Taxi operators in Meru County woke up to a terminus guarded by anti-riot police on Friday following a dispute with their matatu counterparts.
Tension was high in the town as the officers evicted taxi operators they said had been non-compliant and provided security for 14-seater matatu operators.
They used tear gas was used to disperse the taxi drivers.
This followed a seven-day ultimatum to police by matatu operators who demanded the removal of non-compliant transporters and threatened to down their tools from next Monday.
Mr Cyrus Riungu, a taxi driver at the Tuskys terminus, accused police of disregarding the law in getting rid of them.
“We have fully complied with all traffic rules. That is is why we were allowed to do business,” he said while displaying licenses issued by the National Transport and Safety Authority (NTSA).
“The police bosses did not engage us and we do not know which law we have broken. We were given the terminus by the county government. It is illegal to kick us out.”
However, North Imenti divisional police commander Peter Kimani explained that vehicles locked out of the terminus were licensed to operate as taxis but were being used as matatus.
“They have been ferrying passengers to as far as Tharaka-Nithi, which is against regulations. They should operate from taxi bays and carry one passengers to a specific point,” he said.
“We will deal with anyone who attempts to resist the enforcement of traffic rules.”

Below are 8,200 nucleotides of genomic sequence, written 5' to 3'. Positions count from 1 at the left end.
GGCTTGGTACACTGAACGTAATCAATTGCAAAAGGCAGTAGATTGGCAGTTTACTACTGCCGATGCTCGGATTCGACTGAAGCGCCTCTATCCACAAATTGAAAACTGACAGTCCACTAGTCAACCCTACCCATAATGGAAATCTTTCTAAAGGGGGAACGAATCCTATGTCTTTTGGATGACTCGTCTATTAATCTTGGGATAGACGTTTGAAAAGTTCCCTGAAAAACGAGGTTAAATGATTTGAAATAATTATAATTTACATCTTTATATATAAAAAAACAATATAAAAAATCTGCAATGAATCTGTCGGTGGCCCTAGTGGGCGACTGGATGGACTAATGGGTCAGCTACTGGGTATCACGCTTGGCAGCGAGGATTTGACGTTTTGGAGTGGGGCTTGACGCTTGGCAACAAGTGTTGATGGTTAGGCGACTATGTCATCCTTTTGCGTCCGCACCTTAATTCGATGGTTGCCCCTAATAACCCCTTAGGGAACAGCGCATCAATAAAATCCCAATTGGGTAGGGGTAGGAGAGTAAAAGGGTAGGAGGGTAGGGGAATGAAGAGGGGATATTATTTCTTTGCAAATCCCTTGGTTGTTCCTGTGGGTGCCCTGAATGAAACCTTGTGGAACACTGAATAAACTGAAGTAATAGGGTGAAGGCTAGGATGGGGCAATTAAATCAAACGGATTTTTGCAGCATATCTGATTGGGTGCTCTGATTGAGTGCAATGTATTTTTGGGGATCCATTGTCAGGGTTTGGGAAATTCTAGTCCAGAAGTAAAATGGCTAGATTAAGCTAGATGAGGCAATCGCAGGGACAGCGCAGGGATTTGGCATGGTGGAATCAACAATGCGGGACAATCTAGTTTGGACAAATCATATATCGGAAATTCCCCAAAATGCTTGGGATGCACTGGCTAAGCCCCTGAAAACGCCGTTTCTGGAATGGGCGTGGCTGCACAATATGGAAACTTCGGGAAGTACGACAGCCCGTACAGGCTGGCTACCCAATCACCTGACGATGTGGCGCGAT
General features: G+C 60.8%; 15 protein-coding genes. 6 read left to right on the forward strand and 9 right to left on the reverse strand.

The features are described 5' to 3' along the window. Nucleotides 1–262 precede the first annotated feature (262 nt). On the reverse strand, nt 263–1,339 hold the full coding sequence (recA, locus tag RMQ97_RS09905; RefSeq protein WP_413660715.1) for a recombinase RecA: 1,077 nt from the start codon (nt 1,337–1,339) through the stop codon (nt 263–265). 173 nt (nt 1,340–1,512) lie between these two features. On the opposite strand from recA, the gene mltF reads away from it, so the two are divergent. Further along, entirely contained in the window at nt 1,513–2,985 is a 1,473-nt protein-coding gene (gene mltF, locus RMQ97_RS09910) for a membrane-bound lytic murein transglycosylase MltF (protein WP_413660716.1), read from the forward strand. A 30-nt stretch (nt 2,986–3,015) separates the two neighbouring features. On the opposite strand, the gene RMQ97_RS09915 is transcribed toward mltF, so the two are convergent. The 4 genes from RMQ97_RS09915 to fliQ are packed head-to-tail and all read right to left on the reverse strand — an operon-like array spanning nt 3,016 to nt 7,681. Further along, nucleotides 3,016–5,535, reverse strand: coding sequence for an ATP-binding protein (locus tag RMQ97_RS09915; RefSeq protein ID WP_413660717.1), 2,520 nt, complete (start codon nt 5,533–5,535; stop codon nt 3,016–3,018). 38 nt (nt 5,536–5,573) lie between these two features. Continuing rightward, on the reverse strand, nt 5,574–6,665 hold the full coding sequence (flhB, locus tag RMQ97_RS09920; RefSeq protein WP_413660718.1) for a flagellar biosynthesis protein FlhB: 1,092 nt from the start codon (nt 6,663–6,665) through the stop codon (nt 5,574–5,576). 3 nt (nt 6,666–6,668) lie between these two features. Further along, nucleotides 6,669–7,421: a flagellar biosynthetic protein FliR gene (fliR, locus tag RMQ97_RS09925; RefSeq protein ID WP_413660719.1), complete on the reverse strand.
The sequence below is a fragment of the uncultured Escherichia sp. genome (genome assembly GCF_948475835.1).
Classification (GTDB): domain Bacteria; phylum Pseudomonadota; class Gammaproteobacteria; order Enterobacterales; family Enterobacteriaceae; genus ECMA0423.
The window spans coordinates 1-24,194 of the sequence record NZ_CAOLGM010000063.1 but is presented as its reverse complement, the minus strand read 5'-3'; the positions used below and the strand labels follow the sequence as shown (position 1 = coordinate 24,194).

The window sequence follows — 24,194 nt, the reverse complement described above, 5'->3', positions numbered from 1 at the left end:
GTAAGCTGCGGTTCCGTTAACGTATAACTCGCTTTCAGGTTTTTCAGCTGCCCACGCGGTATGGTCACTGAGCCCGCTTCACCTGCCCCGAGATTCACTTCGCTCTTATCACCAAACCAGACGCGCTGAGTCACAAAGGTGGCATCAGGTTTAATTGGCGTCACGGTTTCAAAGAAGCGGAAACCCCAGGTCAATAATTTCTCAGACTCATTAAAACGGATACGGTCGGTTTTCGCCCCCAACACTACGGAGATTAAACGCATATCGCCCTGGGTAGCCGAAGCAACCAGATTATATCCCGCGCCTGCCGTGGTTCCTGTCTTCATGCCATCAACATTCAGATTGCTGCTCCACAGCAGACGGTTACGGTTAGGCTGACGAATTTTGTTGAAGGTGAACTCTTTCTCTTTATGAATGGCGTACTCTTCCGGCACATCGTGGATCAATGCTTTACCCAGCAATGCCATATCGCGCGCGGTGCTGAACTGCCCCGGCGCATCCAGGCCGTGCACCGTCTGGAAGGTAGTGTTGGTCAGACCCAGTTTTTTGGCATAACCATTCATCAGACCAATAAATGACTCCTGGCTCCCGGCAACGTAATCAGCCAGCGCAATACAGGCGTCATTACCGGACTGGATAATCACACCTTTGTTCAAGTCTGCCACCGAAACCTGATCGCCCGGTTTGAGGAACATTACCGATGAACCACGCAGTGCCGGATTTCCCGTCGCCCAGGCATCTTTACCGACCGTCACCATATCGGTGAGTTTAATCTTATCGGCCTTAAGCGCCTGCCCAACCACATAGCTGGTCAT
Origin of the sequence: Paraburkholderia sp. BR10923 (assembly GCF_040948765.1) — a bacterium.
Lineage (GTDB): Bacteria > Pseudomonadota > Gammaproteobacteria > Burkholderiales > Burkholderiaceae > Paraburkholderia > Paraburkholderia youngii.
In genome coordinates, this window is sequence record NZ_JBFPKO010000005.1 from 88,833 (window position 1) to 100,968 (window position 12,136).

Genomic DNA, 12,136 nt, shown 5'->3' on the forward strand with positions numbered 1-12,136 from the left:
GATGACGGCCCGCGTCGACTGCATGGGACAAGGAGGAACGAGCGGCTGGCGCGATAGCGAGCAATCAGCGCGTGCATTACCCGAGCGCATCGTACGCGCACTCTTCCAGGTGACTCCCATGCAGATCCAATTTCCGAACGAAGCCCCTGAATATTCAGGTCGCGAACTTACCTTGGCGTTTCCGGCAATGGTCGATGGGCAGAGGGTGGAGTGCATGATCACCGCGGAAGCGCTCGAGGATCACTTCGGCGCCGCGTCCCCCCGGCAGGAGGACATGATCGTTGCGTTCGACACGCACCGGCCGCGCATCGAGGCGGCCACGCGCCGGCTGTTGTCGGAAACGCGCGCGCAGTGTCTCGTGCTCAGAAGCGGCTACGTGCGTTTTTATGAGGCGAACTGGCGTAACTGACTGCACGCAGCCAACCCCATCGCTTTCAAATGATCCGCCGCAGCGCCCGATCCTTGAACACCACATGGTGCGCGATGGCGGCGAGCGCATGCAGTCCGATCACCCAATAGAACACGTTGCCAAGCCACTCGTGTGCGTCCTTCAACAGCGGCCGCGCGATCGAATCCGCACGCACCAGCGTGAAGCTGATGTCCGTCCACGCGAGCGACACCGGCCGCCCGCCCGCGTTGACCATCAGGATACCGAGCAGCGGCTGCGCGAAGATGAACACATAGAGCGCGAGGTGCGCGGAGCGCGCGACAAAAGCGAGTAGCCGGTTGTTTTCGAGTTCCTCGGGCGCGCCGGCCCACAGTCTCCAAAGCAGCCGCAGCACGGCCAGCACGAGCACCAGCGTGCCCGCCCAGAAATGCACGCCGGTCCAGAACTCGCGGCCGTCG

The OCPD reported that since the crackdown kicked off, 650 vehicles have been impounded and 675 drivers arraigned.
Fines amounting to Sh2.5 million have been paid, he added.
On Monday, officials of the Matatu Owners Association, led by Secretary Joseph Bundi accused the NTSA and police of creating unfair competition by allowing Toyota Probox and Sienta cars to operate.
Mr Bundi said that when Interior minister Fred Matiang’i ordered all compliance by all public service vehicles, matatu owners spent up to Sh400,000 to adhere to all requirements.
“Despite our efforts to engage the county commissioner, police commander, traffic police and the NTSA, non-compliant vehicles are still operating,” he said.
“Vehicles which should be operating as taxis are plying our routes, pushing us out of business. We have given the government until next Monday to remove these vehicles from the roads, failure to which we will withdraw our services.”
The secretary also spoke of a conflict of interest as police officers and county employees own vehicles that operate illegally.
“We are not against those operating as taxis as required by law. However, there are many vehicles allocated termini in various towns and ferrying passengers across the county. We want a level play ground,” he said.
Mr Paul Gitonga, the association’s vice chairman, warned that if law enforcers do not restore sanity, more than 1,000 matatus will be withdrawn from the roads and transport paralysed.
“How are we expected to compete with vehicles without comprehensive insurance covers, speed limiters and road service licences?” Mr Gitonga said.
“If the authorities do not listen to us, we will let non-compliant vehicles operate. No vehicle will leave Meru for Nairobi, Nanyuki, Isiolo and other destinations. We want to employ peaceful methods in addressing this matter.”
But the OCPD said they engaged the matatu owners and agreed on the abandonment of the strike plan.